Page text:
They also frequently assist the staff and inmates within the jail. There are times that an inmate is notified of a family death or hospitalization. Mosher said those times are difficult because “They’re already upset because they’re in jail. It used to be that the detention officer would go down and tell them. But we have found that it works a lot better now. We’ve got a process that we call the chaplains and they’ll go talk to them.”
Sometimes there are issues going on outside of the jail and because the person is in custody they are unable to deal with the problem, and the inmate really wants to talk to somebody. The can be put on a list to talk to the chaplain, so they can talk one-on-one. “We do a lot of one-on-one.” Almquist said.
The chaplains hold seven or eight Saturday services for the inmates in the jail. Sheriff Mosher said that the services are available at the jail on the inmates request. “This isn’t a program that we started because we tried to get the inmates to do it. The chaplains are here because the inmates want to go to church while they’re in jail. There have been a few times that things were really busy and we’ve missed a week or two and the inmates were saying “Hey we want to do church service.”
Almquist has been a chaplain at the Sheriff’s office for over eight years. As he put it, “Jesus said, ‘I’ve come to set the captives free.’ so that’s what we try to do, the best we can.”
A Nevada, Mo resident has been charged after a Sheriff’s Office raid on a home Tuesday afternoon, recovering suspected methamphetamines and drug paraphernalia. Vernon County Sheriff Jason Mosher said one person was taken into custody after his office served a search warrant at a residence on 1200 Rd southwest of Nevada as part of an ongoing investigation. Mosher said the suspect has been identified as 19-year-old John H Chappell. Charges were issued early Wednesday charging Chappell with Possession of a Controlled Substance (D Felony). Chappell is being held in the Vernon County Jail on a bond of $10,000 cash only.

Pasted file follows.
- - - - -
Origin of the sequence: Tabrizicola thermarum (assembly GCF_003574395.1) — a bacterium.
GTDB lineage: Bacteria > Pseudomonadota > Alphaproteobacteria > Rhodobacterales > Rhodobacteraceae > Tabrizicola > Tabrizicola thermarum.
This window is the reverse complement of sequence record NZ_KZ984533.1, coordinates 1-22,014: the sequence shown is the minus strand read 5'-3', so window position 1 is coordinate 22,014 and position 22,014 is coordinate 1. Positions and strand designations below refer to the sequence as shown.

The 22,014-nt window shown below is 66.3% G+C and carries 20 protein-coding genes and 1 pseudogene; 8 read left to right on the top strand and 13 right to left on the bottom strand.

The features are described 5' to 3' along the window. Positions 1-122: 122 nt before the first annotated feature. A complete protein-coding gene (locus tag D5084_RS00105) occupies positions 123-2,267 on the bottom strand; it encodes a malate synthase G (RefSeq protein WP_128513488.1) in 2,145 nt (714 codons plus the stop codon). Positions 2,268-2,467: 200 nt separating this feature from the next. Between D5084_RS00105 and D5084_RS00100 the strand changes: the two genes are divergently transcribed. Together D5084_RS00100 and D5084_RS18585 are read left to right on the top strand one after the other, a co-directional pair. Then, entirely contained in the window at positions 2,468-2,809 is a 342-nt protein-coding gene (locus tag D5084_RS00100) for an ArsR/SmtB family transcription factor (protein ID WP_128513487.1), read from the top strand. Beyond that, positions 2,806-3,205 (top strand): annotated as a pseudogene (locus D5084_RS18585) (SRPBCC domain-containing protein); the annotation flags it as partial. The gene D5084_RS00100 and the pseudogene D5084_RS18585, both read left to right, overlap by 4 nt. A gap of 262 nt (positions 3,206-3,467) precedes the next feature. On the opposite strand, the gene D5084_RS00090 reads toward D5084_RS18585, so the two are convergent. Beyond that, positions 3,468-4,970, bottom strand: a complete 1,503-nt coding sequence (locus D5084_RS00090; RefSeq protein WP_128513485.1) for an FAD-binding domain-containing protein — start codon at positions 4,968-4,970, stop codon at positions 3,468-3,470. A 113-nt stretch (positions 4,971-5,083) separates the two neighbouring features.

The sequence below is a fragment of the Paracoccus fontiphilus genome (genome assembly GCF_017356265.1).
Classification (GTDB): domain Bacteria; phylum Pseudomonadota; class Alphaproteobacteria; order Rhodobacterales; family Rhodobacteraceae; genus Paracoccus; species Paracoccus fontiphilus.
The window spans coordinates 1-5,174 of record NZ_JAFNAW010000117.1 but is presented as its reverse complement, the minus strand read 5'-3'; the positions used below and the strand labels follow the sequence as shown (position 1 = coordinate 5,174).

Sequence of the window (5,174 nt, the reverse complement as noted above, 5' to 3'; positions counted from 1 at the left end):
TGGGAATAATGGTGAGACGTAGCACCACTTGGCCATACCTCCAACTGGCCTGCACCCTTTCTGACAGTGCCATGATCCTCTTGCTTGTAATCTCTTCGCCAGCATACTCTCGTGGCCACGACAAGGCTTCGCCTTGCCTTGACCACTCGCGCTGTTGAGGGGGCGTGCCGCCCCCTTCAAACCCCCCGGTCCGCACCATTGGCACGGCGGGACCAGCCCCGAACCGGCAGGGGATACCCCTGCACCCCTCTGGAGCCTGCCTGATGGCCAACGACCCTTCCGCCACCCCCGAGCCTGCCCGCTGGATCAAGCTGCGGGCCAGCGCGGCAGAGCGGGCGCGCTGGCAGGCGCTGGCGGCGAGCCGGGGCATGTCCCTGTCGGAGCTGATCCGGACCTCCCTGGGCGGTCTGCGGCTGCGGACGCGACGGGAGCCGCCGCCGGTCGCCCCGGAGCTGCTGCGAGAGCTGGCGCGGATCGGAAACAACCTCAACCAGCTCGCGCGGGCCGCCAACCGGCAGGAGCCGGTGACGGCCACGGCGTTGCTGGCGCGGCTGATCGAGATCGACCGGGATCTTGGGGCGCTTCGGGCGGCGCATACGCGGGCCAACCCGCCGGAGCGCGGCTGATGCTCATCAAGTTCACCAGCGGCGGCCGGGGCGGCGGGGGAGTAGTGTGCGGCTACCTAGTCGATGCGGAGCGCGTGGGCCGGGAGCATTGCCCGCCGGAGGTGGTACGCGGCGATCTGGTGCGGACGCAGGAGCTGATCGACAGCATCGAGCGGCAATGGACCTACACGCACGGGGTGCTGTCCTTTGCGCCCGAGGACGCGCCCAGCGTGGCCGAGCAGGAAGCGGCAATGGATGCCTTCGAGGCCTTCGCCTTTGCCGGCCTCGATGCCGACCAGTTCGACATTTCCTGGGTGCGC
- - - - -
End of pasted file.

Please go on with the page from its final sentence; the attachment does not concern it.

Charges have been filed against a Sheldon resident after a pursuit with deputies Monday evening. According to Sheriff’s Office Officials, the suspect has been identified as 24-year-old Landon G Wilson, of Sheldon Missouri. Vernon County Sheriff Jason Mosher said a deputy attempted to make a traffic stop in the area of Zodiac and 1825 roads when the vehicle failed to stop. Mosher said the pursuit ended a short time later after going through the city of Sheldon and ending in the area of 1925 and Zodiac roads. Suspected methamphetamines were also found in the vehicle. Warrants have been issued for felony Resisting Arrest and Possession of a Controlled Substance. Bond was set at $10,000 cash only.